Once baby girl Elif is born, Yigit resolutely chooses not to acknowledge his daughter and Emir provides his name as her father in the legal paperwork. Also to keep neighborhood tongues from wrangling, Emir marries Kubra with the understanding that their relationship will remain platonic but will allow Elif to grow up with a family until either of the adults decides to decouple to start his/her own families for real. In the meanwhile, as Yigit’s criminal career flourishes with him rising in the ranks quickly and Emir follows the path of becoming a prosecutor, setting up for a showdown between the brothers, Yigit actively ignores Kubra and Elif and openly pursues Sibel. On the eve of his departure to Paris to propose to Sibel, Kubra (aware of Yigit’s feelings for Sibel from before she gave birth to Elif), finally discloses to Yigit that Sibel had had a prior relationship with Emir.
These set of events unleashes a saga that beautifully explores and questions themes of what love can be, the ways brotherhood and friendships can be tested, how what we see is hardly ever as it seems, how the concept of justice can be fluid even for those with a strict moral compass, what it means to be a father, how can one atone for one’s mistakes and so much more.
The show will leave one with many questions that have room for interpretation but the mark it leaves on the soul is undeniable. The subjective nature of the various themes is at the crux of why I find the dizi to be exceptional. The answers are not fed to the viewer, and as the characters evolve, particularly that of Yigit, one learns to see the world through the filter of someone who is willing to accept his sins and give his love in the most unselfish ways possible.
Often misunderstood, almost always vilified, Yigit walks his path hoping those around him will love him with his flaws, but real life is such that many of our loved ones are unable to comprehend the depths of our integrity either because they are unwilling to delve beneath the surface or they have vested interests that make them turn a blind eye. The journey leaves the viewer feeling bereft for the many unfinished roads and stories in his life, especially as we better understand his motivations and choices. Life and circumstances are often weighed in unfavorable ways but at every junction one’s choice will define how that narrative will unfold, and so it does for Yigit. The most obvious question at the end that lead to many debates is “Who did Yigit love between Kubra and Sibel?” and the storytellers weave in leading details, omissions of choice and unspoken emotions that lead to heavy camps on both sides.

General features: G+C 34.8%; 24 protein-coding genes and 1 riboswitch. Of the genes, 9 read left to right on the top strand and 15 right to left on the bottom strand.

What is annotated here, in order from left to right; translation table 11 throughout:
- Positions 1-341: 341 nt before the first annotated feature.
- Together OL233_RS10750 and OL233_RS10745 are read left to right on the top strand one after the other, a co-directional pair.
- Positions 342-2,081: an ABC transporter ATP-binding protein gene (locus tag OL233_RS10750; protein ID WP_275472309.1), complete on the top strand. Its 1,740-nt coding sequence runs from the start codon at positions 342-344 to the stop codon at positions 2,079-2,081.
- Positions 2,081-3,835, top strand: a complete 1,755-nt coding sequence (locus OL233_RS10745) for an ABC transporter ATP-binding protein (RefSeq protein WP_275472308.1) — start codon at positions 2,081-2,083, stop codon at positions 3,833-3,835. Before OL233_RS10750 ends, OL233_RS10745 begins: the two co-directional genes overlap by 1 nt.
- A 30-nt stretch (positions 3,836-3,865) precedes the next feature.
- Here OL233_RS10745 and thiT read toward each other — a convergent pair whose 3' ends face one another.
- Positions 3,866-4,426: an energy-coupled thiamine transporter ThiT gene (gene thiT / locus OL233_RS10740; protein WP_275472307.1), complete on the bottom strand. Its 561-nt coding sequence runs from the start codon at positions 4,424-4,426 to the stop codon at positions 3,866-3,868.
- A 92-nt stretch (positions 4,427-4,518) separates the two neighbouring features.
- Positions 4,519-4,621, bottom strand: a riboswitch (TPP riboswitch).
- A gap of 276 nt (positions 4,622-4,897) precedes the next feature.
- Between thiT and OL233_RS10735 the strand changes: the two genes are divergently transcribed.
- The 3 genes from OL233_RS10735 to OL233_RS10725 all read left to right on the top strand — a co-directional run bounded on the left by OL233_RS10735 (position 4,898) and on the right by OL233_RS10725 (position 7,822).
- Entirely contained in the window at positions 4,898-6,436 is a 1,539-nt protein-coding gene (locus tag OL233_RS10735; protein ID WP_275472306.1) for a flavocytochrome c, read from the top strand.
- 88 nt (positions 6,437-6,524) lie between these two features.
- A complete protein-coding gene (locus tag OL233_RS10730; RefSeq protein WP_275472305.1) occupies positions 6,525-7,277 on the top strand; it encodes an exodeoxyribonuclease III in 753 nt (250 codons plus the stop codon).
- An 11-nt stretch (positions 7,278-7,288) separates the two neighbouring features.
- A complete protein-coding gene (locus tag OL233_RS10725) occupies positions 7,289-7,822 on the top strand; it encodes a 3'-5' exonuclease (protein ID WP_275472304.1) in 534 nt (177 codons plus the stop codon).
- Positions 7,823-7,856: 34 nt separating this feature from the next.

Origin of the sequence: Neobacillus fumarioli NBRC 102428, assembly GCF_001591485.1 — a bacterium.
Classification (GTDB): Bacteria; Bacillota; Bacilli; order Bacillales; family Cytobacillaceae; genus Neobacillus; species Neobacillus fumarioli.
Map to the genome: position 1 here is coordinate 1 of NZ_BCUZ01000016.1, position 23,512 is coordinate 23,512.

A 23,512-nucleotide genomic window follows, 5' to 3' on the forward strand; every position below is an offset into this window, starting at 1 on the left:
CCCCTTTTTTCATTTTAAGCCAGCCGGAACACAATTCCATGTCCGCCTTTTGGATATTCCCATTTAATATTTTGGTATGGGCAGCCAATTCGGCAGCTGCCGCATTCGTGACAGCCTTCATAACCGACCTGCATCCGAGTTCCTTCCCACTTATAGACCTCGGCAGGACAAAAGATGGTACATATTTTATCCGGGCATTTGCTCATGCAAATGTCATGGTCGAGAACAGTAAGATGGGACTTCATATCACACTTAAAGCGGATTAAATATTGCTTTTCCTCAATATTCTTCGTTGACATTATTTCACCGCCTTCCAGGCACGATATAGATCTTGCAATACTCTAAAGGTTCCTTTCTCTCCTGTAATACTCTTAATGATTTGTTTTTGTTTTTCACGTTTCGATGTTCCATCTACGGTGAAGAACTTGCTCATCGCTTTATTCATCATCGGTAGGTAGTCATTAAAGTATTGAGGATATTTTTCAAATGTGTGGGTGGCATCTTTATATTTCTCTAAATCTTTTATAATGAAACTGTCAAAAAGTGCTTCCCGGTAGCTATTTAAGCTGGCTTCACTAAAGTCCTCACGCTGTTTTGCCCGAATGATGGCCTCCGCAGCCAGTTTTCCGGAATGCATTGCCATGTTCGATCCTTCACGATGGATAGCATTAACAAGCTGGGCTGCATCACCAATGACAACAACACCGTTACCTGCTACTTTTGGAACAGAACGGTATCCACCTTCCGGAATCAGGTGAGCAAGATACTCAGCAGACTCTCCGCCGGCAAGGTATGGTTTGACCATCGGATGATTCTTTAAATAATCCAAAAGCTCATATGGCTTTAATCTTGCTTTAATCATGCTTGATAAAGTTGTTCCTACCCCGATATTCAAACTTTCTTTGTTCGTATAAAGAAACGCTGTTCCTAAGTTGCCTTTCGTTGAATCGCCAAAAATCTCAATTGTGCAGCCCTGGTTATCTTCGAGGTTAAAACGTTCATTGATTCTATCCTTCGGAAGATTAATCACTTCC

As Yigit transforms from an untamed ruffian to a self-sacrificing protector, Kerem Bursin as Yigit Kilic does a brilliant job of capturing every nuance of this complex character, bringing to life one of the best male characters I have encountered in the Turkish dizi world. I define best as one where the viewer can believably evolve with the character as opposed to being the portrayal of an ideal man with pristine qualities. All the other characters have their shades of grey as well, but Yigit has the most breadth in capturing emotions and personas as he navigates the criminal world as well as his familial relationships as a bereaved son, a responsible brother, a father and a man whose love is ridden with past mistakes that shape its future.
With only 26 episodes, Seref Meselesi from Kanal D is a tight story that is cohesively told, supported by a fantastic soundtrack that has been adapted from its Italian original by the maestro Yildiray Gurgen. The story, music and performances, particularly by Kerem and Burcu Biricik as Kubra, will make one believe that when you trust the actor, the story becomes clear as water even if the script leaves it ambiguous. Director Altan Donmez (Siyah Beyaz Ask, Sen Cal Kapimi), brought the perfect blend of ominous frames that define the criminal world, along with the color and grime of a bustling middle class neighborhood like Balat in Istanbul, that provide the backdrop against which the major relationships unfurl.
Needless to say, I loved this dizi and would highly recommend it to anyone who enjoys complexity in the character development and plot narrative.